US worried hundreds of federally funded scientists could be compromised by China
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U.S. officials on Thursday shared concerns that China may have compromised hundreds of federally funded scientists dispersed at colleges and universities across the country.
Officials from the National Institutes of Health, Department of Health and Human Services and U.S. Government Accountability Office expressed their concerns during a hearing before the Senate Committee on Health, Education, Labor and Pensions (HELP).
As of April, the NIH has identified more than 500 “scientists of concern” and has reached out to more than 200 at 90 institutions that receive federal grants, NIH Deputy Director for Extramural Research Michael Lauer said during the hearing, adding that “the workload” has strained the agency, which is “dealing with a very large number of cases.”
China has supported than 90% of scientists under investigation, Lauer said later in the hearing.
NIH’s Michael Lauer (Senate HELP Committee hearing)
While some instances revealed “misunderstandings,” others “have uncovered inappropriate behaviors leading to actions by awardee institutions,” he said in his testimony.
The agency has terminated scientists in some instances, conducted interventions, relinquished NIH funds, put certain individuals on probation, reached out to the FBI and suspended grants.
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Lauer gave the example of one such U.S. researcher who, unbeknownst to U.S. officials, “had a laboratory in China and was basically being funded by the Chinese government to do the exact same work that we were funded” despite receiving an NIH research grant to do work in the U.S.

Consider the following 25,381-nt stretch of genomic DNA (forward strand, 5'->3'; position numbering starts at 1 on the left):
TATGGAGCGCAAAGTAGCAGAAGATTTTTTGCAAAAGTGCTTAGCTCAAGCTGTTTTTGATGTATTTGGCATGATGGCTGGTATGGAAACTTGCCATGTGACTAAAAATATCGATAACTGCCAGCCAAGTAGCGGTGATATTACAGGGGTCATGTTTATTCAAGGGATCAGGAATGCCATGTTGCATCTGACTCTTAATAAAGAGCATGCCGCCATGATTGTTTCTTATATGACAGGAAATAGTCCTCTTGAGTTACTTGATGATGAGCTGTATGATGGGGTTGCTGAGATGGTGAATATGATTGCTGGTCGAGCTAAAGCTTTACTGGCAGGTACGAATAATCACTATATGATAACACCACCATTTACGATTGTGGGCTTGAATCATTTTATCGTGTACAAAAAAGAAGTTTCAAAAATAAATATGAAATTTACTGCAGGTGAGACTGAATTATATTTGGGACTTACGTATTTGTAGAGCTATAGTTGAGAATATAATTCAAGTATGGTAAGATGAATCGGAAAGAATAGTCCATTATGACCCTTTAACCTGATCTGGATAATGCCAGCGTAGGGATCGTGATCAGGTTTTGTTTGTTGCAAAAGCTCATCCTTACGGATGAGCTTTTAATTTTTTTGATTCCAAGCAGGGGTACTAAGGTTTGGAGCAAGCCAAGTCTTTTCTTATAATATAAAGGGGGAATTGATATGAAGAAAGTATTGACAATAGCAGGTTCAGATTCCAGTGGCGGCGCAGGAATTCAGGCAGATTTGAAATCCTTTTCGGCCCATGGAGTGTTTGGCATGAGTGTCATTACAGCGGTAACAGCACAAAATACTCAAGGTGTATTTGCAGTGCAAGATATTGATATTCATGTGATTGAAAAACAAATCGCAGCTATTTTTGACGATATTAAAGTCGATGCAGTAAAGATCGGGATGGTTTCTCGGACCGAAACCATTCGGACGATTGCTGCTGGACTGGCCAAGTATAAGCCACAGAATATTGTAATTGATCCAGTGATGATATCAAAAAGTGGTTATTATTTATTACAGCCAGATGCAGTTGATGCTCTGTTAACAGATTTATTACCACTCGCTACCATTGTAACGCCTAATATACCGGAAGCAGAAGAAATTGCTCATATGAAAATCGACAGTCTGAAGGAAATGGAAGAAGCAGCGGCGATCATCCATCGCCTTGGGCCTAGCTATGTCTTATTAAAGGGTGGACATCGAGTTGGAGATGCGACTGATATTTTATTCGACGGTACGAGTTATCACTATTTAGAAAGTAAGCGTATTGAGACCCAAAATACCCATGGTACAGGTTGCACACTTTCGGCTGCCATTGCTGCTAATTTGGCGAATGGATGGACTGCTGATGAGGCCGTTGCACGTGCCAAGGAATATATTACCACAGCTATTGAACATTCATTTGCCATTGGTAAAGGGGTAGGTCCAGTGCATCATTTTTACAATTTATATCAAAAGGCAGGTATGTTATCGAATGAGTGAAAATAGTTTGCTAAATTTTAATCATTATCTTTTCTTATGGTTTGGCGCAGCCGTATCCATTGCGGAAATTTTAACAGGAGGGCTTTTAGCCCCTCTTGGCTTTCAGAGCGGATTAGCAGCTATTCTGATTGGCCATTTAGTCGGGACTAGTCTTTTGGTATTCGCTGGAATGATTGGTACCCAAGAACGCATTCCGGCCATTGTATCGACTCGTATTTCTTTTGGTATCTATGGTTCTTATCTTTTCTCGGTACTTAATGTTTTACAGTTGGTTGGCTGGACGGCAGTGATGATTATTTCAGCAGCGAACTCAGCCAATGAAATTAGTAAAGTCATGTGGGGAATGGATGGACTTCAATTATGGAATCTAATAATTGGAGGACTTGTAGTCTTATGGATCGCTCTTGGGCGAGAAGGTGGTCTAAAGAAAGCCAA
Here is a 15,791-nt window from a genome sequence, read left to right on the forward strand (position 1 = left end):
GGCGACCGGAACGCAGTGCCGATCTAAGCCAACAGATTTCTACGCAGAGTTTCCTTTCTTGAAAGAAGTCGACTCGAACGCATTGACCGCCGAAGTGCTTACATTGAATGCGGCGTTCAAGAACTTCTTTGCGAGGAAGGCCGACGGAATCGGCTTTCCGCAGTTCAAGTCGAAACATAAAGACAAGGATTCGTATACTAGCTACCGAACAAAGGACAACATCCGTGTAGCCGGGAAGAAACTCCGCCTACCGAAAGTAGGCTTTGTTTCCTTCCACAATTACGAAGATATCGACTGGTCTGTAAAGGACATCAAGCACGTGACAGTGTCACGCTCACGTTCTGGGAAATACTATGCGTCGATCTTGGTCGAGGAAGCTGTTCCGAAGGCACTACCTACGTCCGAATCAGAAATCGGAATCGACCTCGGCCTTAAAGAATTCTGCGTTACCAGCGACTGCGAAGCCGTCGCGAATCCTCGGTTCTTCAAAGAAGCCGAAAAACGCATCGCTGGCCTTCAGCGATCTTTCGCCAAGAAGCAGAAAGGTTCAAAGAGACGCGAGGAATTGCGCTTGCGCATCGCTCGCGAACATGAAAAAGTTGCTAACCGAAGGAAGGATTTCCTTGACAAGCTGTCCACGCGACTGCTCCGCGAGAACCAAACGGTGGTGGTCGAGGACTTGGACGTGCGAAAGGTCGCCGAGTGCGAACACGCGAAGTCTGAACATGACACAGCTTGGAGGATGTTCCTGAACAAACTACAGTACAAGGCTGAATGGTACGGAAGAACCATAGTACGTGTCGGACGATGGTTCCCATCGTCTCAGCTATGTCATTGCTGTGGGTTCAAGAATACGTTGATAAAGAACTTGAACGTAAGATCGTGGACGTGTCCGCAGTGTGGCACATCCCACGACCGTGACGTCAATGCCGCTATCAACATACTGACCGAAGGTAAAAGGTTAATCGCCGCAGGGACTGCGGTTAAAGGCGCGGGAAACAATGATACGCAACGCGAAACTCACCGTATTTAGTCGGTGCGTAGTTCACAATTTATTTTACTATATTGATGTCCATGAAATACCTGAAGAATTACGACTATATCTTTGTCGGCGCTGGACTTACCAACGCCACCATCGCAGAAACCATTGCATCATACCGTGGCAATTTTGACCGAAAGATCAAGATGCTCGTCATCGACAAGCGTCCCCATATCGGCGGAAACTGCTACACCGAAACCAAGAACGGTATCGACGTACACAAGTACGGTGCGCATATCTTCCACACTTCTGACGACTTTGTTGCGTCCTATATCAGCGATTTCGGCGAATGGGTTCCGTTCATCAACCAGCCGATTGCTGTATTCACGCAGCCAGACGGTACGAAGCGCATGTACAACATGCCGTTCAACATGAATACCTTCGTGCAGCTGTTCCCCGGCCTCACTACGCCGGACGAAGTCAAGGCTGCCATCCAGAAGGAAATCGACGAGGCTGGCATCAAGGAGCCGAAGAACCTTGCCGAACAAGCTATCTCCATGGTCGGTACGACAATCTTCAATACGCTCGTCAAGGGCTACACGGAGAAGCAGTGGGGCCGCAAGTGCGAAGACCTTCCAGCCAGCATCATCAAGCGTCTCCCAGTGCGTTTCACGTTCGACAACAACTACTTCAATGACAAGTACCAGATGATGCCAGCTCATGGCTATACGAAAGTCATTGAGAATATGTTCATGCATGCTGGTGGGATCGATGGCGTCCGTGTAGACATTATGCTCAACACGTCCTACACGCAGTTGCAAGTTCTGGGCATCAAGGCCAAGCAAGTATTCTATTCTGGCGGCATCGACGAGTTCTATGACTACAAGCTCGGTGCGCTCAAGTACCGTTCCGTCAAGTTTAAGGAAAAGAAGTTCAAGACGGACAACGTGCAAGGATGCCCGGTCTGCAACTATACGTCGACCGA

“We’ve seen scientists tell their American institutions and the NIH that they’re spending 100% of their time here in the U.S., when in fact they’re spending 50-60% of their time in China, so they’re lying about where they’re spending their time,” he said.
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The Justice Department regularly publishes stories of scientists based at U.S. colleges and universities who fraudulently accept millions of dollars in federal grants despite having ties to foreign countries — most often from China.
As recently as Tuesday, the DOJ charged Southern Illinois University researcher Mingqing Xiao, 59, with two counts of wire fraud and one count of making a false statement after he fraudulently obtained $151,099 National Science Foundation (NSF) grant funds “by concealing support he was receiving from the Chinese government and a Chinese university,” according to a press release.
“Again, an American professor stands accused of enabling the Chinese government’s efforts to corruptly benefit from U.S. research funding by lying about his obligations to, and support from, an arm of the Chinese government and a Chinese public university,” Assistant Attorney General John C. Demers said in a Tuesday statement.
The NIH’s top concerns include a failure to disclose substantial contributions from foreign governments and businesses, the transfer of information included in grant applications to other countries, and a failure by peer reviewers (the NIH has 27,000 peer reviewers who review grant applications) to ensure that grant information remains confidential, according to Lauer’s testimony.
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The NIH official described “systematic programs” implemented by foreign governments “to exploit the collaborative nature of biomedical research and unduly influence U.S.‐supported researchers.”
The NIH, DOD, DOE, NASA and NSF “collectively account for 90% of federal research,” mostly through grants, GOA Director of Science, Technology Assessment and Analytics Candice Wright said in her testimony.
Officials are trying to “come up with an awareness program that extramural entities can understand” and coordinate with other agencies including Immigration and Customs Enforcement and Customs and Border Patrol, HHS Acting Director of the Office of National Security Lisa Aguirre said during the hearing.
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U.S.-China tensions have escalated in recent years after the former Trump administration took steps to hold China accountable for alleged crimes including cyberattacks, intellectual property theft and unlawful surveillance practices by implementing heavy tariffs on Chinese goods.
The COVID-19 pandemic has further strained relations between the two countries; the U.S. in July charged Chinese hackers with attempts to steal sensitive COVID-19 research information from U.S. agencies, which China denied.
President Biden has called for a “new approach” to improve relations between the two countries.
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